Kokomoor received her letter of commendation from Hulse at the commissioning and was presented with the Commandant’s Letter of Commendation ribbon bar to wear on her uniform.
“We all work so closely together,” Kokomoor said, sharing the credit for her forward thinking with her shipmates. “While extremely honored that I was granted those honors, I worked alongside every single person on the boat. I happen to have a commanding officer who makes sure I have the band width to do my job. He had COVID, but we were in contact over the phone.
“… I think that the biggest piece was I never felt like I didn’t have resources to reach out to. We have the technology that allows me to call or email or text anybody to make sure we were good to go. I did a lot of coordinating but it could not have been done without the crew.”
With the crew living on the ship at the time of the outbreak, Kokomoor arranged for each member to have single-occupancy housing in the form of the vacation rentals at Naval Air Station Key West. Drawing from the healthy members of the crew, she drew up a duty rotation to continue to work, as well as to travel back and forth from the grocery store with meals for those with the coronavirus.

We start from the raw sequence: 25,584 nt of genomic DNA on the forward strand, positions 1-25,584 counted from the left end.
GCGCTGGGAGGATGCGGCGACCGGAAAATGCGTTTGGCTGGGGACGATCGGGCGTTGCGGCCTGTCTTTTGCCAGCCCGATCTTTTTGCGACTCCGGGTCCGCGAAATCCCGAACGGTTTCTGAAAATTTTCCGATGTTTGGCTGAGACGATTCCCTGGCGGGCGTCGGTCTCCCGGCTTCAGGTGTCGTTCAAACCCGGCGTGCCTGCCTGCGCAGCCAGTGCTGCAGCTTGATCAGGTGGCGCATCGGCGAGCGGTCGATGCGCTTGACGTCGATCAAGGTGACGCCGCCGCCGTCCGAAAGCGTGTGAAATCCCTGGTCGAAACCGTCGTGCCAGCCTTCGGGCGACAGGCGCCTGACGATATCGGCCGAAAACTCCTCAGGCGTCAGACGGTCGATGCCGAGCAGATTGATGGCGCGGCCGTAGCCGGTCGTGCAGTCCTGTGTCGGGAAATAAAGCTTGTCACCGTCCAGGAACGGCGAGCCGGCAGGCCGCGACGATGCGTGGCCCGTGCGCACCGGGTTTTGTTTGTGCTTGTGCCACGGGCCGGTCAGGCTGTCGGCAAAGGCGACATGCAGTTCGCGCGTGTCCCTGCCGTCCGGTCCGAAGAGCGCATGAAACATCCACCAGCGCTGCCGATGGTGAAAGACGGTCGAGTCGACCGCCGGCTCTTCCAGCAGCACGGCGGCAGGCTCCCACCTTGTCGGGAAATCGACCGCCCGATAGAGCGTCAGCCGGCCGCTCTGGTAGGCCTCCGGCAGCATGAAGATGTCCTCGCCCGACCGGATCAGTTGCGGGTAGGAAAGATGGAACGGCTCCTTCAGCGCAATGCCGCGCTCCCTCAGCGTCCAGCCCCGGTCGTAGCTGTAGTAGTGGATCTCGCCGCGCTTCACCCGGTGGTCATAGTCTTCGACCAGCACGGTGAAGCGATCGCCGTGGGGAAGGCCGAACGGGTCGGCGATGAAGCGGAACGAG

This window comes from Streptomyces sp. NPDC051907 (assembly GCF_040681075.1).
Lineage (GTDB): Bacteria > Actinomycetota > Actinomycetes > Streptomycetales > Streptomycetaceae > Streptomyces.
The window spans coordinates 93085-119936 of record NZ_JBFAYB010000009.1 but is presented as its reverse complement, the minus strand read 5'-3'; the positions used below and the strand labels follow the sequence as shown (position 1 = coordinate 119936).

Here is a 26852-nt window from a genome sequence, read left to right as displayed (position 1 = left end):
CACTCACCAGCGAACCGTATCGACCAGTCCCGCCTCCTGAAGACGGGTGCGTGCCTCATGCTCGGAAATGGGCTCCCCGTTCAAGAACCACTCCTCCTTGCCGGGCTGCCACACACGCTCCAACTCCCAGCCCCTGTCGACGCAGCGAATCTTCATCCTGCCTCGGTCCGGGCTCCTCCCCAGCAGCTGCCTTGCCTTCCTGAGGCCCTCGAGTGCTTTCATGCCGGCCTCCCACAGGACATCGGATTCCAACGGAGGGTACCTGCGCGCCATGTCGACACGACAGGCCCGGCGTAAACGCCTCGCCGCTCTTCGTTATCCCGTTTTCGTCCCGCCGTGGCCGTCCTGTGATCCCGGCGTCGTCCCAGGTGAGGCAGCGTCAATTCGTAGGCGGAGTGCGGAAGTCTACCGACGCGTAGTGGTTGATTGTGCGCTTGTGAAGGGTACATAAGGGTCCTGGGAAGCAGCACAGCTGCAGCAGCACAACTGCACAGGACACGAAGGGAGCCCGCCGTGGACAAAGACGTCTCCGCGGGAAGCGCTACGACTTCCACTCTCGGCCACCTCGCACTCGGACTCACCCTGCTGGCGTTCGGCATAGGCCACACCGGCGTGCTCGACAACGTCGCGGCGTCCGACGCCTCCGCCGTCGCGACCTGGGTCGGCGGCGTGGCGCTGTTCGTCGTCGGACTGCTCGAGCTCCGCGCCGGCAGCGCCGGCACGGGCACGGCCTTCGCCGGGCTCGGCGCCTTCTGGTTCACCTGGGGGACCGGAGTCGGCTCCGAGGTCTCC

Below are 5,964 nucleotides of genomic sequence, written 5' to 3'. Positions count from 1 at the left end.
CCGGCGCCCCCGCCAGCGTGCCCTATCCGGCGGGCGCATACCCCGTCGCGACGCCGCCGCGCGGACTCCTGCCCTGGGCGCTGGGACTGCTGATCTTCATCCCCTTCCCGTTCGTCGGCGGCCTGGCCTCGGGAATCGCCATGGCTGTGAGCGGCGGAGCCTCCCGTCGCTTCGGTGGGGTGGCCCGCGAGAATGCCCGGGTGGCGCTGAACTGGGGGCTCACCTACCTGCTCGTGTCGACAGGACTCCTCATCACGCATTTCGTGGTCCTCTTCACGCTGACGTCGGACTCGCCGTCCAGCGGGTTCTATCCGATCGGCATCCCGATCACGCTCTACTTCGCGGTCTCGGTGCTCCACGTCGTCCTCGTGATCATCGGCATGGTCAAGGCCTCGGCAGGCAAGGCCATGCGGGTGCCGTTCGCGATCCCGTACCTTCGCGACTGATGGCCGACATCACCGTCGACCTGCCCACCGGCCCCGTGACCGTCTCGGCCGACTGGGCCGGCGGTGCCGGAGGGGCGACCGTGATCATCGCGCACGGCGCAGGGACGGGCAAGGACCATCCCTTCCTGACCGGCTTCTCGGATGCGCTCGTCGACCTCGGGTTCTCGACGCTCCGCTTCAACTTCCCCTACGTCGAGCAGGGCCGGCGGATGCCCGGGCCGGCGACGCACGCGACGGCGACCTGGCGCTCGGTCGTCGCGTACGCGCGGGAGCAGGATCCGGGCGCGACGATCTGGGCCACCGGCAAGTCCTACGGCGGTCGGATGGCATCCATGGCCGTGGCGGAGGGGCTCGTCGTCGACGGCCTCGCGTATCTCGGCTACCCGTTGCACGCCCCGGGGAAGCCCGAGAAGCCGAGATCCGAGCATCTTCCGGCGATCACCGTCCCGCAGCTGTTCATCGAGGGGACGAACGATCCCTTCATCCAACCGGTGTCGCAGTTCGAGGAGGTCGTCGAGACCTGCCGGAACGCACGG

Then came Tropical Storm Eta and a directive from the Coast Guard to move its cutters from the path of the storm. With only a few healthy crew members, it was decided that the men and women who were quarantined would now do so on board the cutter as it was redirected to Guantanamo Bay. The crew that were healthy stayed behind in Key West so as not to be put at risk.
Upon returning from Guantanamo Bay, the crew members continued to live in single-occupancy housing to avoid yet another COVID outbreak. Kokomoor had the second piece of her COVID vaccination on Wednesday, as the Charles Moulthrope continues to prepare for its 7,000-mile journey across the Atlantic Ocean, the Mediterranean and the Red Sea.
“Jackie has always been a go-getter,” Katey Kokomoor, Jackie’s mother, said. “When she has a goal, she goes for it. She has always been one who likes order and who likes quality. That’s important to her. So it doesn’t totally surprise me (that she received a commendation). But it makes me smile.”